Book On difference #3. Raumpolitiken / Politics of Space. On the Expropriation and Re-appropriation of Social, Political, and Cultural Spaces of Action. Ed.: Iris Dressler, Hans D. Christ, at Württembergischer Kunstverein Stuttgart, 2007.
‘Valencia’s traditional link with the sea will be strengthened by the water sports event par excellence: the America’s Cup. Both the city and its inhabitants are fully behind this world event.’ On www.americascup.com
On a billboard advertising the forthcoming 32nd America’s Cup, which will be held in Valencia in 2007, a photograph shows a perspective of the organizers’ mirror-clad pavilion. Reflected in the pristine surface of one of its two visible faces is a port building with Art Nouveau elements, and printed over this is the phrase: ‘Immerse yourself in our history’. The deliberately ambivalent composition conflates the novelty of the coming sports event —closely associated with the latest technology, not for nothing is it known as ‘the Formula 1 of sailing’— with the reflected image of the local architectural tradition, here symbolized by one of the old quayside warehouses. However, the history in which we are invited to immerse ourselves by going there has nothing to do with Valencia, unless this is understood in terms of its increasing readiness to make itself a prime contender for ceasing to have a history of its own. The message refers, in fact, to the history of the sailing event itself, a gesture toward the thirty-one previous competitions over the course of more than 125 years.
Various aspects of this publicity image attract the attention. (It will be apparent that the present analysis is a desperate attempt to reduce the speed of the facts and figures, struggling to prevent the much-abused remnants of identity from being buried alive, between the imbalance of the things that happen and the words that narrate these, despite the impossibility of doing so.) In this present instance, then, there are a number of aspects whose credibility asks to be taken as read, a desire that their concepts penetrate public opinion in order that, by virtue of their being articulated, the people embrace them as their own. And believe them. ‘Immerse yourself in our history’ is tantamount, once it is understood that the history in question is that of the competition which originated in the USA, to obliging people to support the event unconditionally, and therefore to leaving no place for doubt, for unhurried thought, for any criticism of or disagreement with the staging of the event or even of the way in which it is done and at what cost. By comparing it with something as decisive and inescapable as the actual history of a city, a region or a nation… the intention is that this new history is interrelated and mixed with the other history, our own history, in such a way that not only do the two appear to form a homogeneous unity, but the status of tradition attaches to what is no more than a recent and, most importantly, transient event.
On another level, this slogan-with-image can also be read as follows: it would seem that the weakness of an identity, so often confused with hospitality and the associated intercultural influxes, requires to be compensated with external events, with extra doses of spectacle and political eccentricities in order to give significance to the plain and simple lives of the local people. It is a well-known fact that the excesses of advertising, in any of its forms, results in an increase in consumption, and this is borne out by the data on house prices, rents or the performance of the tertiary sector, all of which reflect a disproportionate and alarming rise. Meanwhile, all of these interest-led changes shelter behind a false notion of progress and the generation of wealth. The celebration of events of this kind goes hand in hand with a puerile vision of the added value bestowed by overheated propaganda, as if it were the goose that laid the golden egg. If the city is capable of staging this, of organizing that, of transforming physically and assuming a new identity to host the other… how can it fail to turn a profit on the effort thereby expended?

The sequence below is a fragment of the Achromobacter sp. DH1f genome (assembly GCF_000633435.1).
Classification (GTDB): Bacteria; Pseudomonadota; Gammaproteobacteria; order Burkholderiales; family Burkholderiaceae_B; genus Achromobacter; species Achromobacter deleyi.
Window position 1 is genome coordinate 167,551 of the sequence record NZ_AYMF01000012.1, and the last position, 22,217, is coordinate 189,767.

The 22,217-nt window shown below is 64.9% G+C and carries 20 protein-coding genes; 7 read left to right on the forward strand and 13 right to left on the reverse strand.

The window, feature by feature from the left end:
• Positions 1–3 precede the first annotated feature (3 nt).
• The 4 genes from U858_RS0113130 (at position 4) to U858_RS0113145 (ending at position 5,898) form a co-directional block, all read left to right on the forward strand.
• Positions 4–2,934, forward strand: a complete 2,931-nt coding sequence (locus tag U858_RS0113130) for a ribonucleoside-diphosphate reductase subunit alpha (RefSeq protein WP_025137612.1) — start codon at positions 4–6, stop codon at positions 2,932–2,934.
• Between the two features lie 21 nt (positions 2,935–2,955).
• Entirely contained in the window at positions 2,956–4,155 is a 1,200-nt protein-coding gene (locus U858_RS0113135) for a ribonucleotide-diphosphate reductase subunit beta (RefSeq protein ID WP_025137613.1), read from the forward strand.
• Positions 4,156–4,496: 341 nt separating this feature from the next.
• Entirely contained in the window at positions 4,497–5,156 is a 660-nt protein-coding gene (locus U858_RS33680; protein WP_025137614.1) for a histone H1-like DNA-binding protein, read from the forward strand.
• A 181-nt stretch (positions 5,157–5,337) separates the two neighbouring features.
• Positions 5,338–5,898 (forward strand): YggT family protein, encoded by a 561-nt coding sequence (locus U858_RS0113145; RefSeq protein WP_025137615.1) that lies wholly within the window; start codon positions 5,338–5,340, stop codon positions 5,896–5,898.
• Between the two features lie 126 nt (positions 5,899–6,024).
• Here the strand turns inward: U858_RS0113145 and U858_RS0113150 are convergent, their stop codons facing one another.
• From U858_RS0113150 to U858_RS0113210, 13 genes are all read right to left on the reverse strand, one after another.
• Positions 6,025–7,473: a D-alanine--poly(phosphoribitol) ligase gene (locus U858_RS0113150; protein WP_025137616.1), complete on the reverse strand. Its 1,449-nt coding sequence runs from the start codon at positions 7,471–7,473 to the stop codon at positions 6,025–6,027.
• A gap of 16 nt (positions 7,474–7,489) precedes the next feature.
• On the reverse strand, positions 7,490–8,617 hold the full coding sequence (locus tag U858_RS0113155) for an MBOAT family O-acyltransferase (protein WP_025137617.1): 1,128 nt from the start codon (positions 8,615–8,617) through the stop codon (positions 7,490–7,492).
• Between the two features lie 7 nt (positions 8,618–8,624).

From this first particularity a second can be deduced. An editorial in the newspaper El País on the morning after Valencia’s designation as host city for the America’s Cup claimed that this honour had put the city on the map. Where was it before? the sceptics and ironists might well have asked. Since nothing so important has happened to Valencia in all its recent fruitless waiting at the gates of the Society of the Spectacle to make it known beyond its own metropolitan boundary, it must follow that all those who do not support the event are opposed not only to its celebration but also to the very fact of being, of feeling, Valencian! This takes us into the volatile lava field of nationalisms and false nationalisms, of ambiguous tradition and pragmatic progressivism, since nothing exists without the possibility of its opposite, before finally falling in the fallacy of generalization. Generalizing also entails creating models, inducing certain codes of conduct, expecting something to change, even if some mere auspicious statistic. To insinuate, to say, to insist that a given event is, without reservation, positive for a city, seeks to forge a positive collective opinion in which there is no place for dissent, or the dissident is universally reviled from all sides.